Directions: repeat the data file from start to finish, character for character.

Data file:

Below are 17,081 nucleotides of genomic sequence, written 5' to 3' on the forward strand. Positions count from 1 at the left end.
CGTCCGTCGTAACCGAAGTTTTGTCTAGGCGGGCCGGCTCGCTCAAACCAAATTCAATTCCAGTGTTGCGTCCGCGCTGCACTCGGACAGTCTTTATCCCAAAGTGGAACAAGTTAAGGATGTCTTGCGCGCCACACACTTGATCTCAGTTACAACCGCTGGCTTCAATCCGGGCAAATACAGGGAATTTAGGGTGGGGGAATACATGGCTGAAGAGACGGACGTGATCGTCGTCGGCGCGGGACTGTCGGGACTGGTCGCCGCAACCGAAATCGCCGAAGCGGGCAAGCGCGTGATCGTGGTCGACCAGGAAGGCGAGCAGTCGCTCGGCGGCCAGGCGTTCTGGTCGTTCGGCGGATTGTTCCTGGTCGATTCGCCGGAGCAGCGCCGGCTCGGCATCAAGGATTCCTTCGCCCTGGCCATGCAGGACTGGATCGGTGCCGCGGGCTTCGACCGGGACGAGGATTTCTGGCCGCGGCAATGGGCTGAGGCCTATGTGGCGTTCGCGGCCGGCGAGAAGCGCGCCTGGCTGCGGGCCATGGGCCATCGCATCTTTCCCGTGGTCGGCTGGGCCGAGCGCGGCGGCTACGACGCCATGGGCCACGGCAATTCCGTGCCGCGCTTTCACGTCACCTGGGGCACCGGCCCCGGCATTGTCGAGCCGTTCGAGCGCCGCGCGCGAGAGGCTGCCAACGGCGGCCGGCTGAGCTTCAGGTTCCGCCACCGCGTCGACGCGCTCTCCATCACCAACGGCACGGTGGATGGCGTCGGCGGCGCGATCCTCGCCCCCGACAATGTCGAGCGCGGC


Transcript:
Below are 17,081 nucleotides of genomic sequence, written 5' to 3' on the forward strand. Positions count from 1 at the left end.
CGTCCGTCGTAACCGAAGTTTTGTCTAGGCGGGCCGGCTCGCTCAAACCAAATTCAATTCCAGTGTTGCGTCCGCGCTGCACTCGGACAGTCTTTATCCCAAAGTGGAACAAGTTAAGGATGTCTTGCGCGCCACACACTTGATCTCAGTTACAACCGCTGGCTTCAATCCGGGCAAATACAGGGAATTTAGGGTGGGGGAATACATGGCTGAAGAGACGGACGTGATCGTCGTCGGCGCGGGACTGTCGGGACTGGTCGCCGCAACCGAAATCGCCGAAGCGGGCAAGCGCGTGATCGTGGTCGACCAGGAAGGCGAGCAGTCGCTCGGCGGCCAGGCGTTCTGGTCGTTCGGCGGATTGTTCCTGGTCGATTCGCCGGAGCAGCGCCGGCTCGGCATCAAGGATTCCTTCGCCCTGGCCATGCAGGACTGGATCGGTGCCGCGGGCTTCGACCGGGACGAGGATTTCTGGCCGCGGCAATGGGCTGAGGCCTATGTGGCGTTCGCGGCCGGCGAGAAGCGCGCCTGGCTGCGGGCCATGGGCCATCGCATCTTTCCCGTGGTCGGCTGGGCCGAGCGCGGCGGCTACGACGCCATGGGCCACGGCAATTCCGTGCCGCGCTTTCACGTCACCTGGGGCACCGGCCCCGGCATTGTCGAGCCGTTCGAGCGCCGCGCGCGAGAGGCTGCCAACGGCGGCCGGCTGAGCTTCAGGTTCCGCCACCGCGTCGACGCGCTCTCCATCACCAACGGCACGGTGGATGGCGTCGGCGGCGCGATCCTCGCCCCCGACAATGTCGAGCGCGGC